4 Animal Artists With Different Approaches to Realism

I love art and I love animals, so the two together is always a hit with me. While I like realism in animal art, I don’t see the point in a drawing or painting that looks just like a photograph. Here are four artists who paint realistic animals but whose styles make it clear you are not looking at a photo.

Jeff Carter is the artist in this group whose style is most realistic. His wildlife paintings have the detail of scientific illustrations while being soft and warm.

Long-Tailed Tits by Jeff Carter

Also taking a soft approach is animal keeper/painter Julie Brunn. While there is no question what the subjects of her paintings are, there is a blurry impressionistic touch that adds to their beauty

Painting by Julie Brunn

Justin Monson is a self-described “sketchpot.” He calls his paintings doodles, but if you look at his work, I think you’ll agree it’s more than that. He paints animals and other things, often on envelopes or package wrappings.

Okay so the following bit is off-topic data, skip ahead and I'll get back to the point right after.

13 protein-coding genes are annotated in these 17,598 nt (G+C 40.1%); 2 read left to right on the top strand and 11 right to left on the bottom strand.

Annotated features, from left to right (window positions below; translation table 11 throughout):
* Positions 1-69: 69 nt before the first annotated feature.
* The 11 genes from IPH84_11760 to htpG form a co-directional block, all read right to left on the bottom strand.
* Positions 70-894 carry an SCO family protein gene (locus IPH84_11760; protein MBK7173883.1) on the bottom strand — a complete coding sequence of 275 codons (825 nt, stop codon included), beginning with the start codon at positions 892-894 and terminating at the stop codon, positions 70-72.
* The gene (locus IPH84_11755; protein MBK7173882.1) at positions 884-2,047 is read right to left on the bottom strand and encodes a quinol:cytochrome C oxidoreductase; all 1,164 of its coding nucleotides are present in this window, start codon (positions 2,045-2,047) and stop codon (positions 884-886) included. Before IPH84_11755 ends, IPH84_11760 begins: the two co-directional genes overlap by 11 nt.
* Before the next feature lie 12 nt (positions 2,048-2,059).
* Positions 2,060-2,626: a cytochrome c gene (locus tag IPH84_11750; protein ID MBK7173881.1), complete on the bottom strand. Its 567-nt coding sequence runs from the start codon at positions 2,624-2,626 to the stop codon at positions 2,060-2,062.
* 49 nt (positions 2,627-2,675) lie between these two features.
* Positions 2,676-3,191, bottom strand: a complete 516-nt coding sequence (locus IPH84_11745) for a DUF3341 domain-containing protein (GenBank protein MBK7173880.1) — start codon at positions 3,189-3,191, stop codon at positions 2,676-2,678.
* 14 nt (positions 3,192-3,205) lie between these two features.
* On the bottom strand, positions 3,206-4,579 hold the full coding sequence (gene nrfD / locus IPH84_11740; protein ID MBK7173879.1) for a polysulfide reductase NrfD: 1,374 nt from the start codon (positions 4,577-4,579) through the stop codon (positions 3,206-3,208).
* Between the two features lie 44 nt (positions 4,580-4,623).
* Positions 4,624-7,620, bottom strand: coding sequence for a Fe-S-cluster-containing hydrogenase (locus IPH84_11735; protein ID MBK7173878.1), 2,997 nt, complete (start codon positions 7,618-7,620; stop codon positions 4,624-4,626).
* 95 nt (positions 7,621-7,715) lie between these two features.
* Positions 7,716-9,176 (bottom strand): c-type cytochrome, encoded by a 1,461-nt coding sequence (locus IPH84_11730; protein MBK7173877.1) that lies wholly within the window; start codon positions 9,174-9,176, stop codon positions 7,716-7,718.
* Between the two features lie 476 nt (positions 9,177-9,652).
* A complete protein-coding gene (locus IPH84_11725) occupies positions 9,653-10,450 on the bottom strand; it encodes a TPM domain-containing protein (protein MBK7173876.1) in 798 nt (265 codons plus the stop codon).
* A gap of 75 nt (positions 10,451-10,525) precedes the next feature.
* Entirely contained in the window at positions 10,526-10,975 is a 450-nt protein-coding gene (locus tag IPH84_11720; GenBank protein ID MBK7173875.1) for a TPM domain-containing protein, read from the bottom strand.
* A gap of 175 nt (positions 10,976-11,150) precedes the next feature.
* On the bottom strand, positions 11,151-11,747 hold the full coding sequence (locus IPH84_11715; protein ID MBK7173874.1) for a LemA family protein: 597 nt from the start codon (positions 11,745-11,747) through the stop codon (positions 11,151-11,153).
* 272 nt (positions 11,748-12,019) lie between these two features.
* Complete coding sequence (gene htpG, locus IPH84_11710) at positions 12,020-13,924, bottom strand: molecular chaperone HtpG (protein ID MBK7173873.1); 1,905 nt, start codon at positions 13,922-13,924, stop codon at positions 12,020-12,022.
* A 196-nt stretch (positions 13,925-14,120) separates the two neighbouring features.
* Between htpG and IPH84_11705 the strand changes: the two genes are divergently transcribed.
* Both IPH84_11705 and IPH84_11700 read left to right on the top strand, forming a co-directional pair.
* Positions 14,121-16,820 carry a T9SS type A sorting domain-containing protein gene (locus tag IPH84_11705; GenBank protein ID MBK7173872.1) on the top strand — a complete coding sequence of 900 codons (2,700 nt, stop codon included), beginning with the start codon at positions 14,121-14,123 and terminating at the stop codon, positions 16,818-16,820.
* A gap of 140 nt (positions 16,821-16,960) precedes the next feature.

Tortoise and Hare by Justin Monson (aka The Sketchpot)

Last is Don Kobasky, whose painting style is more fantastic in the literal sense. His giant detailed animals are often shown in strong false colors, or in wild settings like space.

Painting by Don Kobasky

Which of these do you like best?

7 thoughts on “4 Animal Artists With Different Approaches to Realism

Add yours

  1. Hi Kit,
    I like all of them but for different reasons. I think each style aligns with different emotions, or that is what the paintings elicited from me. The vibrant octopus is the energetic, extrovert. The Hare and Tortoise made me think of a wonderfully illustrated children’s book. The fox (I think it’s yawning) gives me a relaxed feeling of a cloudy and rainy day. The tits make me thing of a good day, with a sunny disposition.

    I’m not an artist, probably on the other side of the spectrum, but I try to appreciate art as best as my analytical mind can.

    Thank you for sharing!


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